Birthdate: 06/03/1997 (18)
Acquired: 1st round selection (11th overall selection), 2015 NHL Entry Draft
2014-15 Team/League: Kingston Frontenacs (OHL)
Size: 6'4", 215 pounds
Contract Status: $925,000 AAV (becomes RFA at the end of the 2017-2018 season, unless he is sent back to juniors; then his contract "slides" for another season)
As the team's most recent first round draft pick, there are high expectations for Lawson Crouse's future in South Florida, and it's a future that could possibly even start in the 2015-2016 season. The big-bodied winger's size, speed, and defensive skill certainly aren't up for debate, as those three attributes have long been classified as Crouse's best. His offensive skills, however, may not be NHL-ready as of right now, as he averaged less than a point per game in the OHL last season. In a league where the best players usually average anywhere from one-and-a-half to two points per game, seeing such a high-end draft pick fail to meet offensive expectations does raise some red flags, and if his point totals are indicative of his offensive skills at the moment, it's unlikely the 18-year-old will see time on the pro roster this season.
There is reason to believe, however, that Crouse's point totals aren't the best indicator of his offensive skill. His OHL team (the Kingston Frontenacs) was one of the lowest scoring teams in the entire league last season, and overall, Crouse had little help up front when it came to creating offense. We looked at some of the numbers after Dale Tallon drafted Crouse back in June, and here's what we came up with:
Big, fast, and talented, Lawson Crouse is Dale Tallon's prototypical power forward. The Cats had the Kingston Frontenac standout sixth on their final list, and were absolutely thrilled that the winger fell to 11th overall.
Looking at statistics, however, Crouse is anything but a slam dunk selection. The jury is still out, and it has actually been deliberating on the winger's status for quite some time now. Several articles look into "the Sherrif's" value as a top ten draft pick, with some, such as the one by Jonathan Willis of Sportsnet, being negative, and others, such as this one from Along the Boards, being slightly more positive.
If that Along the Boards article looks familiar to anyone, it's because I wrote it shortly after the LBC Staff made Lawson Crouse our selection in the SBN Mock Draft (going to pat myself on the back here; I totally called that one).
Essentially, Crouse got screwed in his draft year. Not only did he play on a bad team, but the Frontenacs also had a ridiculously low shooting percentage. That type of bad luck usually changes at some point, especially at the NHL level.
If we bump Crouse's numbers up slightly by giving his team league average shooting percentage, and then recalculate his NHL probability using the cohort model at the Projection Project, the big-bodied winger's chance of being an NHLer stands at 72%; the sixth highest forward on their entire list.
So, there's definitely reason to be optimistic headed into the future, though there's no guarantee that Crouse makes the NHL this season. From our development camp coverage:
Will he make the NHL team out of training camp? I don't know. There's so much else that could happen between now and October, and even then, development camp isn't exactly the best time to be viewing a player. Aaron Ekblad looked okay, but not good, during camp last year, got paired withBrian Campbell to start the season, and ended up winning the Calder Trophy.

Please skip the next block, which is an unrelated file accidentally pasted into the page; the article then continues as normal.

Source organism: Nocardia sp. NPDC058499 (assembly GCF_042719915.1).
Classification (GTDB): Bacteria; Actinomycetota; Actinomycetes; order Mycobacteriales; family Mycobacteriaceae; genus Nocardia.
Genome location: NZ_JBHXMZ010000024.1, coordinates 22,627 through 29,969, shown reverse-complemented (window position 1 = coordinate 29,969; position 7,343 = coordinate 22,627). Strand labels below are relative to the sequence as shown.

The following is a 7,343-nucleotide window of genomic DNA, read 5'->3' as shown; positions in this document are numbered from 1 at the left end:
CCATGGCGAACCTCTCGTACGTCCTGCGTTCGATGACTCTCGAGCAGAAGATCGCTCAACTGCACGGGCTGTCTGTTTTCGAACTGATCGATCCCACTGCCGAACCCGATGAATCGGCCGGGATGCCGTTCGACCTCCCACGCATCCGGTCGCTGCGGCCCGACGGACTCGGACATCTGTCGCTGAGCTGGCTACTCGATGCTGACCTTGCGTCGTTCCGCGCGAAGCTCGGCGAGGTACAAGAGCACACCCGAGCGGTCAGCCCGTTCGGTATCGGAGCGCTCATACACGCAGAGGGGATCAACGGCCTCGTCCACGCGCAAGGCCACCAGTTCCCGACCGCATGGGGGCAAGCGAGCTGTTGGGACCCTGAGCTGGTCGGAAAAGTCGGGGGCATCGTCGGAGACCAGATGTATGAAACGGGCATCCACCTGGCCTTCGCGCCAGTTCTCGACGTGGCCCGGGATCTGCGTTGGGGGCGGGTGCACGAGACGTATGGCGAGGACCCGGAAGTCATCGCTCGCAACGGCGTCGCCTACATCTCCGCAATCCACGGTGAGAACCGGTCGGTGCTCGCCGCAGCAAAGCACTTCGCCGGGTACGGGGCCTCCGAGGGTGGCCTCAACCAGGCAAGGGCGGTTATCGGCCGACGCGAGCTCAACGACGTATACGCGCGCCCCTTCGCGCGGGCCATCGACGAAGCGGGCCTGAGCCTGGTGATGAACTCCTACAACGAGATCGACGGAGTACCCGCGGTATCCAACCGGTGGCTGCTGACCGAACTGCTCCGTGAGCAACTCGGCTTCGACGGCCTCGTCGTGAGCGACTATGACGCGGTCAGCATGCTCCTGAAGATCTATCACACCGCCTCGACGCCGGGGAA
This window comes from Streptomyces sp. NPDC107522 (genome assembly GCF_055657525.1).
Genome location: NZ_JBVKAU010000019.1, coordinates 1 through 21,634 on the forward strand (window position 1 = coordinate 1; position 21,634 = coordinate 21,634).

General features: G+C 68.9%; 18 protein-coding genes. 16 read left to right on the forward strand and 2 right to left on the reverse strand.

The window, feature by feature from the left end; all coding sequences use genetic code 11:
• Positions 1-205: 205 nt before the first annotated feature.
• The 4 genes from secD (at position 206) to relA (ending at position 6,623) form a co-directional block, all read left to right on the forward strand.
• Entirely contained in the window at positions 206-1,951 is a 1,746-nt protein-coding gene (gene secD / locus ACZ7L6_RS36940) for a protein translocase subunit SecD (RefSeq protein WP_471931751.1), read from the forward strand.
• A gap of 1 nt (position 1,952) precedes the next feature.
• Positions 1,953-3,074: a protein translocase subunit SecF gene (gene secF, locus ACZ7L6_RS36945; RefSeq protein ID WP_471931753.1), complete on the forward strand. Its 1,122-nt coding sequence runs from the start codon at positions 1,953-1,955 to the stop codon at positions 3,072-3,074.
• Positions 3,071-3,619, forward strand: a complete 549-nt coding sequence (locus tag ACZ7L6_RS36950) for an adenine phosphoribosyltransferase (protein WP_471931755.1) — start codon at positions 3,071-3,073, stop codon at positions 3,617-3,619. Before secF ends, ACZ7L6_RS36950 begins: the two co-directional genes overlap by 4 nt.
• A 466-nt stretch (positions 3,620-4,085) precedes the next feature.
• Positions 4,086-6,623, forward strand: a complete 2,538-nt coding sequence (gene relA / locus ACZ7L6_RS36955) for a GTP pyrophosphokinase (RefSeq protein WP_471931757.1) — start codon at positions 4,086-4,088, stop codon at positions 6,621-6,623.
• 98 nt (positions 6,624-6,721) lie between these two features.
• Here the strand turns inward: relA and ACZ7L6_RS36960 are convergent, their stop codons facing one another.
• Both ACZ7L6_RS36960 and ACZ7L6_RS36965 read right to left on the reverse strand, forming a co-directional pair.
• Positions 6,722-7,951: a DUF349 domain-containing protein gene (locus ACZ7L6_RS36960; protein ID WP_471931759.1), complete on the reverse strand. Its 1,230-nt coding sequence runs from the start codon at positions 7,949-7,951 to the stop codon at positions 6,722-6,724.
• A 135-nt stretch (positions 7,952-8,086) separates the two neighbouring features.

Will Crouse get a nine-game tryout? Yes. Will he stay on the roster past then? I truly don't know.
And some more thoughts from a breakdown of Rocco Grimaldi's potential.
A third line consisting of Vincent Trocheck, Grimaldi, and Lawson Crouse could wreak havoc on the opposition if given a sheltered role. When Grimaldi played with Trocheck in the NHL, the two had a SAT% of 58.0%, and when Grimaldi played with Kyle Rau in the AHL (Rau and Trocheck play similar styles of hockey), the two had a SAT% of 84.6%.
Though the AHL data comes from a very small sample that was manually tracked by Running with the Herd (which is great San Antonio Rampage blog, by the way), for Grimaldi to play so well with other small, fast, relentless puck pursuit players is encouraging.
Adding Lawson Crouse to that line brings size and a net front presence, as well as more speed, stick skills, and puck retrieval abilities. The three of them could dominate at preventing opponents to maneuver through the neutral zone, and then create tons of offensive opportunities by either entering the zone with possession, or by chipping the puck in, retrieving it, and cycling the puck behind the net.
There is no guarantee that Crouse is ready to play in the NHL, and he may be sent back down to juniors. Still, adding another player with speed and puck retrieval skills to a third line of Trocheck and Grimaldi could make for one of the most effective third lines in the league.
All of this speculation doesn't mean anything, but in the end, if Crouse does play his way onto the NHL team, I think there's no doubt that 1) he'll have earned it and 2) he'll be a useful player.
His long-term value is up for debate, but right now the ceiling for Crouse is top line, elite two-way player, and the floor really does seem to be great two-way third line play who eats up minutes on the penalty kill.
There's a huge gap in the LBC rankings of Crouse, as I believe that the 18-year-old power forward will develop into that elite two-way player, while others don't see the youngster developing to that level (yet). We'll have to wait and see, but his raw size, speed, and defensive skill are what got him #12 on this year's T25U25.
Where We Voted for Crouse
Who We Voted 12th
|Rocco Grimaldi||Lawson Crouse||
|Logan Shaw||Alex Petrovic|